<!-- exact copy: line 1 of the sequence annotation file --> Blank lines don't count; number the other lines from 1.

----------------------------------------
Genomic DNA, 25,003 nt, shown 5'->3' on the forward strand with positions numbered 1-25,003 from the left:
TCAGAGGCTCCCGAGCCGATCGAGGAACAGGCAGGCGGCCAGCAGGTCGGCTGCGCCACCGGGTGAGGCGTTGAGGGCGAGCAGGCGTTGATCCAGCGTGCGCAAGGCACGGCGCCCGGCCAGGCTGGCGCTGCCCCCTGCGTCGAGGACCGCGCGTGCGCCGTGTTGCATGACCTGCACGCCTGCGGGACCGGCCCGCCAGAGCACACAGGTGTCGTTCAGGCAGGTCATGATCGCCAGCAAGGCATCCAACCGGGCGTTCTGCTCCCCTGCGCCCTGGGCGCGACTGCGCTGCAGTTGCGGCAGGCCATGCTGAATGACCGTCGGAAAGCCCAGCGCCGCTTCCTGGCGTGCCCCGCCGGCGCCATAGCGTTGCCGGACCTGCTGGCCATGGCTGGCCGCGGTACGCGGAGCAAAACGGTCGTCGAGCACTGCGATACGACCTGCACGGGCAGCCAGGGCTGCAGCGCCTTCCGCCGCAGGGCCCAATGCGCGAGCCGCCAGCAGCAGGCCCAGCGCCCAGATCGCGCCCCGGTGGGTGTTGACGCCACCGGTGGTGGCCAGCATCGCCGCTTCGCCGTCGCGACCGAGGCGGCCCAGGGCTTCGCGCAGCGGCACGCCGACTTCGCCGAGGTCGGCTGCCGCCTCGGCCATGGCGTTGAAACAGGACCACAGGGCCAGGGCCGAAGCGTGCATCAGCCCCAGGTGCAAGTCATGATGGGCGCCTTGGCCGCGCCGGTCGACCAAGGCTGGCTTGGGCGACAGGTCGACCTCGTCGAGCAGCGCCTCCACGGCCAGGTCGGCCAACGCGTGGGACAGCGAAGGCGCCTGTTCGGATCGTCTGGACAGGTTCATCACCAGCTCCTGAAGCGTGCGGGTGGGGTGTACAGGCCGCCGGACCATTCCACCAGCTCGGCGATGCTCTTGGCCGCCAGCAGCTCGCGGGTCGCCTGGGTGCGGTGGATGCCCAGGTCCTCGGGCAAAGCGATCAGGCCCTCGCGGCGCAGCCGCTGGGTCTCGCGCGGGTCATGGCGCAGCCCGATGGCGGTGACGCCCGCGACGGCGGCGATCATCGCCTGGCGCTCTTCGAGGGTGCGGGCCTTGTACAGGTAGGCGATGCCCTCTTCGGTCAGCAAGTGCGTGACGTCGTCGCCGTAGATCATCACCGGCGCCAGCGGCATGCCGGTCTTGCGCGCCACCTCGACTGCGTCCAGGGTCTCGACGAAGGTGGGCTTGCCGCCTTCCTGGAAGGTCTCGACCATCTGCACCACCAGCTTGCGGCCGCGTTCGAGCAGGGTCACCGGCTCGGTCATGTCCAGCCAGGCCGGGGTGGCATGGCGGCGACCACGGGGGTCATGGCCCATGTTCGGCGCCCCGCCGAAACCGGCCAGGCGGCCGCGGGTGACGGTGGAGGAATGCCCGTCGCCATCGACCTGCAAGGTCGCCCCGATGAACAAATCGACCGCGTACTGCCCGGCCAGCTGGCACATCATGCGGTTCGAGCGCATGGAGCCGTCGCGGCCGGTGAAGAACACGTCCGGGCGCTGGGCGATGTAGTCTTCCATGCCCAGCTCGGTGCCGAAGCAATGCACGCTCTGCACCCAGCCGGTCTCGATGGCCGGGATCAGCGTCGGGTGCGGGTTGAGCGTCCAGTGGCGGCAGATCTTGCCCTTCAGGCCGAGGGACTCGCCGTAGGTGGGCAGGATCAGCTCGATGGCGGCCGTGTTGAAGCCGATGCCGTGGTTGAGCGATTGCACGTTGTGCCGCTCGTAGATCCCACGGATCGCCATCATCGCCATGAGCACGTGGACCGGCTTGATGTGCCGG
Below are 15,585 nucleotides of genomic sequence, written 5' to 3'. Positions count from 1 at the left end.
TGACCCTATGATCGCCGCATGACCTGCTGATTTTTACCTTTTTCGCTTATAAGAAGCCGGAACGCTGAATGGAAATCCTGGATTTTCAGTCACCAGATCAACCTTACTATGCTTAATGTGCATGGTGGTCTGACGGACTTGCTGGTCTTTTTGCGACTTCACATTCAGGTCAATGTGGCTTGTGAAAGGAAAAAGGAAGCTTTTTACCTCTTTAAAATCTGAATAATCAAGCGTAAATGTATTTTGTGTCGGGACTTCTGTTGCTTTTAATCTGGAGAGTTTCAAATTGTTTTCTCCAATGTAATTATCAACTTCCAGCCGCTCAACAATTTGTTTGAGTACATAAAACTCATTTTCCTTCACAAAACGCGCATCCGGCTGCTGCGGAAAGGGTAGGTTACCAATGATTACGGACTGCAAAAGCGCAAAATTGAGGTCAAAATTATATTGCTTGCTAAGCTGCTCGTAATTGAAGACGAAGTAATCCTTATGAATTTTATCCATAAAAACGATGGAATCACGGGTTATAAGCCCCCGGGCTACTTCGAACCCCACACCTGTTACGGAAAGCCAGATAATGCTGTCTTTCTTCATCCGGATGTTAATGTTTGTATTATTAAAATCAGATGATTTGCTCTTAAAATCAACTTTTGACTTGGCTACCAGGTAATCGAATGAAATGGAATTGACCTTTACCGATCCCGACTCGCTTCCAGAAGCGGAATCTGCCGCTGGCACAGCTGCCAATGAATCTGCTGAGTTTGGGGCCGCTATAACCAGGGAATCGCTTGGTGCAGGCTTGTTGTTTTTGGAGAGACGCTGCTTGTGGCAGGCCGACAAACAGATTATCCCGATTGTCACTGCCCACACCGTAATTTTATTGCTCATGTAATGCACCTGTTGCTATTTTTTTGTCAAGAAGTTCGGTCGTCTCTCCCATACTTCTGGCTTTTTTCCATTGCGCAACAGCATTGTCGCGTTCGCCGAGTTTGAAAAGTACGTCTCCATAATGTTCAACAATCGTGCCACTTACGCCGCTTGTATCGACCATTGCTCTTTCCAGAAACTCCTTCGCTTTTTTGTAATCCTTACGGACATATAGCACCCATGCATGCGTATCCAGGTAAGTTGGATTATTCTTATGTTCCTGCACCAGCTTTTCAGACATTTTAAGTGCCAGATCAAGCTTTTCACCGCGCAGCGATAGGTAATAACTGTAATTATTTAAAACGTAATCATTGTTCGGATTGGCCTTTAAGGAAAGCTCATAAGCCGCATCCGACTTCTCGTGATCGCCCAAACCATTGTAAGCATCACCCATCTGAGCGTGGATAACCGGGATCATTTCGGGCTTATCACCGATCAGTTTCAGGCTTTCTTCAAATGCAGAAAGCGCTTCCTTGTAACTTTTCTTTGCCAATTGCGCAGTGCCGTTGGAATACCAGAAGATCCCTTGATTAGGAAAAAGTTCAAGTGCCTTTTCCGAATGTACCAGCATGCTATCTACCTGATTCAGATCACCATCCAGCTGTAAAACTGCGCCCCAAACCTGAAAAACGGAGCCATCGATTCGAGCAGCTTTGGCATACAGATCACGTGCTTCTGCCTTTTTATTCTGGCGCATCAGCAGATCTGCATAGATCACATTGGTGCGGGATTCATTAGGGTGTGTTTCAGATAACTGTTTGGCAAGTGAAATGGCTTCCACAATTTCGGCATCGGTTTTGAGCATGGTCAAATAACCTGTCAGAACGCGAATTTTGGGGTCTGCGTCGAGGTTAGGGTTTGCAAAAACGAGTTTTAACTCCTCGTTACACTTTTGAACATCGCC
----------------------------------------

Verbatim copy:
Genomic DNA, 25,003 nt, shown 5'->3' on the forward strand with positions numbered 1-25,003 from the left: